County schools will have second chance for funding

Published 10:15 am Wednesday, September 24, 2003

By By Bill Crist Special to the Advance
Escambia County voters will have a second chance to stabilize funding for schools, this time with a local vote on raising the ad valorem tax here.
On Monday, local school officials asked the Escambia County Commission to move ahead with a proposed 10-mill ad valorem, or property tax, increase. The proposal was introduced earlier in the year, but was set aside until voters decided the fate of Amendment One. The countywide vote is tenatively scheduled for Dec. 9.
According to County Administrator Tony Sanks, the two school boards will need to pass resolutions asking for the vote on that date.
"We're waiting for the resolutions," Sanks said. "The act that our legislators passed, calling for the vote, is still valid, but we need a resolution stating Dec. 9 from each system."
Both school boards have called meetings for Thursday, Sept. 25, at which point they are expected to pass the resolutions.
According to Lynn Smith, Superintendent of the Brewton City Schools, the boards will actually pass two resolutions, one calling for the Dec. 9 vote and another recognizing education as beneficial to the community and the necessity of the tax increase.
According to Smith the second resolution will allow the systems to use school resources to promote the vote, such as placing signs on school property.
The Brewton City Schools will meet at 12:05 p.m. at the boardroom of the central office and the County School board will meet on the same day at 4:30 p.m. at the central office in downtown Brewton.
The county commission will reconvene on Monday, Sept. 29 and is expected to set the election for the date.
Residents in Brewton and Atmore currently pay 40 mills, which is divided and shared by the schools, county and city governments. East Brewton residents pay 37 mills, Flomaton residents 35 mills and people living in unincorporated areas of the county pay 25 mills.
State law requires school systems to pay the equivalent of 10 mills to the state in order to receive funding. That money does not necessarily have to come from ad valorem taxes, as is the case for the Escambia County school system. The county system collects 7 mills of property tax, and has relied on the oil severance tax to pay it's remaining portion. As that reveue stream has dried up, though, it's become more difficult for the county system to make its contribution.
"We have to contribute about $2 million per year, to the state," Escambia County Superintendent Melvin (Buck) Powell said. "That's so we can get about $19 million back. With our current millage, that means we still have to come up with about $569,000 each year. In the past, we were able to use the oil severance tax for that."
According to Smith, the proposed tax increase would generate approximately $2.5 million through property taxes and another $400,000 through vehicle taxes annually for the schools. Those figures are based on 2002 figures from the county tax appraisal office, he said.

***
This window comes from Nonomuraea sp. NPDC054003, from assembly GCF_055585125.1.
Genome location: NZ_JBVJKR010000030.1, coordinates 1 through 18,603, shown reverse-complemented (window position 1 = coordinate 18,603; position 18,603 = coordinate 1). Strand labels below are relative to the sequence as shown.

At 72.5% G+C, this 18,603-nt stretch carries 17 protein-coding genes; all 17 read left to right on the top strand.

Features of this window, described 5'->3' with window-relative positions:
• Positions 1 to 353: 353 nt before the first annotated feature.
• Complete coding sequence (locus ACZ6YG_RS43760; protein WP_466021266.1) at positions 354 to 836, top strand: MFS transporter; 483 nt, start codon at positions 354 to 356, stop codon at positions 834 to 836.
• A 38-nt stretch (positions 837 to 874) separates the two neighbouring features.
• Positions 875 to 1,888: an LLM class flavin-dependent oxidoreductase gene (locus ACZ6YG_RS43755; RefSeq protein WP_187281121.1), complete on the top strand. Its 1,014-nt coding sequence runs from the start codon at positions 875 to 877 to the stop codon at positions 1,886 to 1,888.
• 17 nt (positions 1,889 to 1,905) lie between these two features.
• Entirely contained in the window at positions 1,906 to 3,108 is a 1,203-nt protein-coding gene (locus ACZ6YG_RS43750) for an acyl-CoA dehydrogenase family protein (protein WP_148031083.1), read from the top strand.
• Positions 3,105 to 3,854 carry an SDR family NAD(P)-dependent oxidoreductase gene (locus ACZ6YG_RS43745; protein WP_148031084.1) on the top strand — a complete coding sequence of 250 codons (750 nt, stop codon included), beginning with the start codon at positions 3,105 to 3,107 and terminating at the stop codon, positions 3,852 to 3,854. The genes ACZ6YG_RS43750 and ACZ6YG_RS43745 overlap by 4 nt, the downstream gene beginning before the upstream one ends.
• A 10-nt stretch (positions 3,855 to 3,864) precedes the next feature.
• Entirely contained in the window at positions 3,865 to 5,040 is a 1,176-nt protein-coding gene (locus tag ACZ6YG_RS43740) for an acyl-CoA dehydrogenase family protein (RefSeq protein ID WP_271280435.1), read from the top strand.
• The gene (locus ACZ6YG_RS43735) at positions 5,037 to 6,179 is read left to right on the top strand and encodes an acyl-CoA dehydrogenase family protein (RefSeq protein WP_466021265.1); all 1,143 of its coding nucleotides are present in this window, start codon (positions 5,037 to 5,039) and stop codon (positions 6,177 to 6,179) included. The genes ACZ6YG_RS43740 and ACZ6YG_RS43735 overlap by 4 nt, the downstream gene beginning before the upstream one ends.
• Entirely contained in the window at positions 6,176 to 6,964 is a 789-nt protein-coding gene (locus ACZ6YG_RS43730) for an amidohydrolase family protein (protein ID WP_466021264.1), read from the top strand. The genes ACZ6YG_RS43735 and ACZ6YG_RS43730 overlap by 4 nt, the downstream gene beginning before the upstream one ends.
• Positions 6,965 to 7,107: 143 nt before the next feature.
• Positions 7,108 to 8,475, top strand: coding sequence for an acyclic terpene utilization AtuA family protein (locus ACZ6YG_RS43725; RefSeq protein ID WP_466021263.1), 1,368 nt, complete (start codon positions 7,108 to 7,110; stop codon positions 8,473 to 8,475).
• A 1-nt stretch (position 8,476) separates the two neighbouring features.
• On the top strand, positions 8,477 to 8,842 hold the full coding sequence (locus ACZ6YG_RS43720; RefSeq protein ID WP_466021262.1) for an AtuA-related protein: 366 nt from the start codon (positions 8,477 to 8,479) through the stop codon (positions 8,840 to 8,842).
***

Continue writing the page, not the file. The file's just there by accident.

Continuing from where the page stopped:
Of that, the Brewton City Schools woud receive approximately 23 percent, or about $667,000. The County school system will receive the balance. The distribution is based on enrollment figures at all the schools within Escambia County.
According to school officials, one advantage to property taxes as a revenue source is that they tend to be a reliable, steady revenue source. Sales taxes, on the other hand, can fluctuate wildly with economic upturns and downturns, and can be hard to predict.
Powell said that the county system began making cuts in 2001 because the board could see the problems on the horizon.
"We saw the problem coming. In the Brewton area alone, since I got here, we've cut the medical career program at the high school," Powell said. He said the board has also cut the drama program, computer classes, PE classes and five elementary school teachers in the East Brewton schools, with similar reductions in Atmore as well.
Escambia County voters last approved a property tax increase for education in 1925. That vote increased the rate to its current level, seven mills.
"We've got to pass to pass this tax," Powell said. "We've got to pass it so we can do something. It's very serious."
Powell said that systemwide, 34 teachers have been eliminated from the county system since 2001, and if the financial picture does not improve, the board is bracing to lay off another 30, which could include tenured positions.
Smith said that the Brewton City Schools will need to make cuts, but said they would occur through teacher units rather than programs.
"Where you can make your difference is in teacher units," Smith said. "Although ideally we'd like to get back to smaller class sizes."
Smith said that the system felt like extracurricular activities and programs were important to the educational process.
"If it wasn't important, we wouldn't do extracurricular actitivies."
Smith said that one of the steps the City schools have taken has been to merge teaching assignments as teachers resign from the system.
"We've merged some teaching assignments where teachers are in subject, but teaching across the curriculum," he said. "We've also asked some fifth and sixth grade teachers to go across grades."
"We're only paying four teachers with local funds," Powell said.
The Escambia County system serves 4,600 students. The Brewton City schools serve approximately 1,350 students.
"We're going to do all we can to protect what we've got," Smith said. "But if it (the 10-mill increase) doesn't pass, class size will go up."

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